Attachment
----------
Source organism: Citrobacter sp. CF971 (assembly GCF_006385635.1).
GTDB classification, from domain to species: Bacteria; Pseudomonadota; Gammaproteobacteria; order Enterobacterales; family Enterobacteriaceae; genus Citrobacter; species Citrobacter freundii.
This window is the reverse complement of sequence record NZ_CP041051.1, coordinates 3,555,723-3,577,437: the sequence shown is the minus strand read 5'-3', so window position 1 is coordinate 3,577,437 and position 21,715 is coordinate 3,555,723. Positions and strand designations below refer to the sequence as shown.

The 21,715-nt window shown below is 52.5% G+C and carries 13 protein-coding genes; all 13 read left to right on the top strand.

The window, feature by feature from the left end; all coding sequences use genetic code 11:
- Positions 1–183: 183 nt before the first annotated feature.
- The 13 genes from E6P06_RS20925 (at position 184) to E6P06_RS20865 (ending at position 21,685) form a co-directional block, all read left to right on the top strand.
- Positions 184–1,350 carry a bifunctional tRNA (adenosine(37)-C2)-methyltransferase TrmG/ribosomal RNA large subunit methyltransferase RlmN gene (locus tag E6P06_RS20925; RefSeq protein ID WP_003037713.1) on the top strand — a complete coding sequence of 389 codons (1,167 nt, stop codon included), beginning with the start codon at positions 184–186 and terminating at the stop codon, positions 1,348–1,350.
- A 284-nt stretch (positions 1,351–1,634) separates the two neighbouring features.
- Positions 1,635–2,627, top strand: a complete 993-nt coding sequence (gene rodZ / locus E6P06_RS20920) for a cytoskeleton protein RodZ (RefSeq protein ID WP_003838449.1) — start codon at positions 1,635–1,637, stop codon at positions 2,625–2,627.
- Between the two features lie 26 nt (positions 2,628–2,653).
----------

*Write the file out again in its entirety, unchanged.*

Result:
Source organism: Citrobacter sp. CF971 (assembly GCF_006385635.1).
GTDB classification, from domain to species: Bacteria; Pseudomonadota; Gammaproteobacteria; order Enterobacterales; family Enterobacteriaceae; genus Citrobacter; species Citrobacter freundii.
This window is the reverse complement of sequence record NZ_CP041051.1, coordinates 3,555,723-3,577,437: the sequence shown is the minus strand read 5'-3', so window position 1 is coordinate 3,577,437 and position 21,715 is coordinate 3,555,723. Positions and strand designations below refer to the sequence as shown.

The 21,715-nt window shown below is 52.5% G+C and carries 13 protein-coding genes; all 13 read left to right on the top strand.

The window, feature by feature from the left end; all coding sequences use genetic code 11:
- Positions 1–183: 183 nt before the first annotated feature.
- The 13 genes from E6P06_RS20925 (at position 184) to E6P06_RS20865 (ending at position 21,685) form a co-directional block, all read left to right on the top strand.
- Positions 184–1,350 carry a bifunctional tRNA (adenosine(37)-C2)-methyltransferase TrmG/ribosomal RNA large subunit methyltransferase RlmN gene (locus tag E6P06_RS20925; RefSeq protein ID WP_003037713.1) on the top strand — a complete coding sequence of 389 codons (1,167 nt, stop codon included), beginning with the start codon at positions 184–186 and terminating at the stop codon, positions 1,348–1,350.
- A 284-nt stretch (positions 1,351–1,634) separates the two neighbouring features.
- Positions 1,635–2,627, top strand: a complete 993-nt coding sequence (gene rodZ / locus E6P06_RS20920) for a cytoskeleton protein RodZ (RefSeq protein ID WP_003838449.1) — start codon at positions 1,635–1,637, stop codon at positions 2,625–2,627.
- Between the two features lie 26 nt (positions 2,628–2,653).